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Historical documents

37 Cranborne to Commonwealth Government

Cablegram 33 LONDON, 31 January 1944, 6.36 p.m.


While it is of course clear that the decision as to what shall or
shall not be included within the scope of Lend Lease rests
ultimately with the United States Government we have been most
anxious to secure that if changes are made it shall only be after
opportunity for full discussion. As you are aware the United
States Authorities have confronted us in recent months with a
number of unilateral 'decisions' to some of which we felt bound to
take strong objection. We regard it as essential that this method
of procedure should cease and that the matter should proceed on
the basis of full and frank prior discussion.

At the same time it is clear to us that modifications in the scope
of Lend Lease must be expected from time to time. We have been
conscious that certain items might be regarded as marginal and as
such might not continue indefinitely within the scope of Lend

Our efforts therefore have been directed primarily to adoption of
procedure which would ensure prior notification and discussion
whenever changes were desired by the United States and thus give
us opportunity of resisting such part of the decisions as we found
intrinsically unreasonable without necessarily opposing American
action in toto.

2. The latest American approach when early this month a general
list of proposals was presented to His Majesty's Ambassador for
consideration and discussion was therefore a considerable advance
in the right direction and as such welcomed by us. [1] We have to
recognise however that this procedure involves our expressing
agreement with proposals which we find reasonable as a corollary
to expressing our dissent from those which we find unreasonable.

We should hope that by dealing with matters in this way we shall
strengthen our position to resist any inherently unreasonable
proposals that the United States Authorities may contemplate and
shall also build up a better atmosphere in which to settle
outstanding problems.

3. It seems to us that items covered by the note can be divided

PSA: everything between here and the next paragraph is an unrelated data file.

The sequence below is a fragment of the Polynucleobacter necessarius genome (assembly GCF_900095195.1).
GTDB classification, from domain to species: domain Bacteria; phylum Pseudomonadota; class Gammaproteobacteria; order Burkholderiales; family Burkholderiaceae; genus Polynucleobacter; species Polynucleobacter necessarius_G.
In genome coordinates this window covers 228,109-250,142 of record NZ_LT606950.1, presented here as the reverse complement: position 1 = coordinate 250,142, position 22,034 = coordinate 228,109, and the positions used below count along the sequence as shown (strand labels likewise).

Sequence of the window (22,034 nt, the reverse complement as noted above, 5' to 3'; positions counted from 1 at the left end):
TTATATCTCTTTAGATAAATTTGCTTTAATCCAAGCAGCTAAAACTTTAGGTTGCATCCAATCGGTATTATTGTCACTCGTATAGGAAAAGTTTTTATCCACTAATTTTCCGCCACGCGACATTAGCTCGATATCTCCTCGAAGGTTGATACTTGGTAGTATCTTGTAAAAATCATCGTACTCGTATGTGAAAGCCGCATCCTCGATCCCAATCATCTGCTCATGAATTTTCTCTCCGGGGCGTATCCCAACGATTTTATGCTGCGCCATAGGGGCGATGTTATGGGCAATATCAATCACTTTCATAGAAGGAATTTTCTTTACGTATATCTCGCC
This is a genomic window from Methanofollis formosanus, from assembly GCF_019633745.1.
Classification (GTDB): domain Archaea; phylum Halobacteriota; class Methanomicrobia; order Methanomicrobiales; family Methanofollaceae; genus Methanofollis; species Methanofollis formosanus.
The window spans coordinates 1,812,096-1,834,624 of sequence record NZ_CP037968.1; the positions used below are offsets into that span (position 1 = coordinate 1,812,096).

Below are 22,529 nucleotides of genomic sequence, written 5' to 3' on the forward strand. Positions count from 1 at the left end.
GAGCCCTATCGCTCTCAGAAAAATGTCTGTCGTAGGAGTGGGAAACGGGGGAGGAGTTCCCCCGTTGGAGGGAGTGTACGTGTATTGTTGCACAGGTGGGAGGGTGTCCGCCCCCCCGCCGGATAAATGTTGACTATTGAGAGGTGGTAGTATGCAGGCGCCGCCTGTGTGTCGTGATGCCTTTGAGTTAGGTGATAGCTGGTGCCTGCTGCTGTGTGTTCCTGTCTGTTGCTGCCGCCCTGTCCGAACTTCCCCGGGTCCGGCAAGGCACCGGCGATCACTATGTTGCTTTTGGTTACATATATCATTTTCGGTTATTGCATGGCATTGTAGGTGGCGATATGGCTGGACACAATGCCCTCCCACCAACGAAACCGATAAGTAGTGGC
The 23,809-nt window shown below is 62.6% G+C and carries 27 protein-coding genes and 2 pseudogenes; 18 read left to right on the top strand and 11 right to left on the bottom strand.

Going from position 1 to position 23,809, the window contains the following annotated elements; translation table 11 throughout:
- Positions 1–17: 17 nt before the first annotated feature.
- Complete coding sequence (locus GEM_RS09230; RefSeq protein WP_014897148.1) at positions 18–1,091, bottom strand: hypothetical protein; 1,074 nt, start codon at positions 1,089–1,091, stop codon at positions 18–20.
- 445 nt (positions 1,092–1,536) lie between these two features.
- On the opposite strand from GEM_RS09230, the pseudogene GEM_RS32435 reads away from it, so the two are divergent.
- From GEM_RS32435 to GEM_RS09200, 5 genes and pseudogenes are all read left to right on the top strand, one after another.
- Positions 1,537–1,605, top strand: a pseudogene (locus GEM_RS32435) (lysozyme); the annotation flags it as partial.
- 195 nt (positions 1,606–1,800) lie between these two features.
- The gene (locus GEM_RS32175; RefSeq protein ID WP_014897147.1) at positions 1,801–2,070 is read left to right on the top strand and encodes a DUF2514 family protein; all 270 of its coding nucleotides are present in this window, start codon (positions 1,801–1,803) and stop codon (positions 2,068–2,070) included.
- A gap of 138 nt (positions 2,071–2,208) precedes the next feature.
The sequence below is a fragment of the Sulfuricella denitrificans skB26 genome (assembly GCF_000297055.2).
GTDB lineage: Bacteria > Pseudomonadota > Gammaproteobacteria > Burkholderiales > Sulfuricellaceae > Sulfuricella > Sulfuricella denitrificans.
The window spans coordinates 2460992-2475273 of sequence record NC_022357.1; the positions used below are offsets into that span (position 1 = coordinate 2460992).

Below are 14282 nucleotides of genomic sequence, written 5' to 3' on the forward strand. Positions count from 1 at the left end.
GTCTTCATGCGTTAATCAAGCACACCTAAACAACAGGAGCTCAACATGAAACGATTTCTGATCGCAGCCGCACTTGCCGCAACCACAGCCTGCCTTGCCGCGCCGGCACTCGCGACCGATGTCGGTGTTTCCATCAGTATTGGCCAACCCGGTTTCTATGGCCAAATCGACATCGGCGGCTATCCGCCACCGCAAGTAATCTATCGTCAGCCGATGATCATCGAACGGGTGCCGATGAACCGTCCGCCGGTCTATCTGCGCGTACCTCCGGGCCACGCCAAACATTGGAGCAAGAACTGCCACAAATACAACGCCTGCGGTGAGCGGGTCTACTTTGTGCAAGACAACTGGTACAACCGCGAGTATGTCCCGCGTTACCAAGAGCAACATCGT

into three categories-
(A) items included in list communicated to us in October, e.g
capital goods.

(B) Additional items which we can accept without further question,
e.g. Iceland fish and Caribbean sugar and molasses.

(C) Miscellaneous items including [some], e.g. agricultural
machinery and tobacco for the Forces, which we feel bound to

4. As regards (A) as explained above our objection to the October
proposals was primarily against the manner and time of
presentation. We could not hold that in principle the inclusion of
all classes of capital goods on Lend Lease could continue
indefinitely. Now, therefore, that we have established the
principle of prior consultation and that the details of the
proposals have been examined and worked out we feel that, for
reasons given in my telegram No. 23, we shall be wise to accept
this item.

As regards (B) we have long realised that Iceland fish, Caribbean
sugar and molasses would be excluded sooner or later and, in
present circumstances, we consider it right to accept the proposed
exclusion now.

As regards (C) the position is that each item will be considered
separately and that we shall endeavour in discussion to secure
deletion from list of those we regard as unreasonable. [If] in
spite of this, United States Authorities were to insist on
retention of any given item, this would of course represent a
unilateral decision.

5. We hope that you will share our view that having regard to the
way in which negotiations in Washington have developed the best
course will be to deal with individual items as they arise on the
basis outlined above. In view, however, of your telegram [2] we
have asked our representatives in Washington in authorising them
as in paragraph 5 of my telegram No. 23 to make it clear that we
cannot of course speak for the Empire as a whole and that there
may be special considerations affecting individual members which
may have to be taken into account.

6. Our preliminary comments on particular categories of goods
listed by the United States Authorities are given in my
immediately succeeding telegram. [3]

7. We much regret shortness of time for this exchange of views but
we had understood that full background was already available to
you from Washington where our representatives in these
negotiations have thoughout been in close touch with Dominion
Missions. We are considering how machinery for co-ordination of
views on these and kindred matters could be improved, bearing in
mind that Washington must inevitably be the centre of discussions,
and would welcome any suggestions from your standpoint.

1 See cablegrams 23 and 24 from the U.K. Dominions Secretary,
dispatched 21 January. On file AA: A989, 43-44/950/8/3/1, ii.

Cablegram 24 conveyed the text of the U.S. note, dated 7 January.

2 Document 33. 3 Cablegram 34, dispatched 31 January. On file AA:

A571, L41/915A, iii.

[AA:A571, L41/915A, iii]
Last Updated: 11 September 2013
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